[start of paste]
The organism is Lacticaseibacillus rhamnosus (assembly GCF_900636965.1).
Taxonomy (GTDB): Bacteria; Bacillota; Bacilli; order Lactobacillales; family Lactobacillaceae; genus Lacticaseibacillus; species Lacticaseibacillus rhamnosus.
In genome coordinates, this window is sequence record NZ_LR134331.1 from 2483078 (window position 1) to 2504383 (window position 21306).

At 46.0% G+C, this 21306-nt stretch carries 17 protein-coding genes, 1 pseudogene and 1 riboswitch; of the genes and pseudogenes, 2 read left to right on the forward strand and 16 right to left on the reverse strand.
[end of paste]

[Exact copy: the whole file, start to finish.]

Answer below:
The organism is Lacticaseibacillus rhamnosus (assembly GCF_900636965.1).
Taxonomy (GTDB): Bacteria; Bacillota; Bacilli; order Lactobacillales; family Lactobacillaceae; genus Lacticaseibacillus; species Lacticaseibacillus rhamnosus.
In genome coordinates, this window is sequence record NZ_LR134331.1 from 2483078 (window position 1) to 2504383 (window position 21306).

At 46.0% G+C, this 21306-nt stretch carries 17 protein-coding genes, 1 pseudogene and 1 riboswitch; of the genes and pseudogenes, 2 read left to right on the forward strand and 16 right to left on the reverse strand.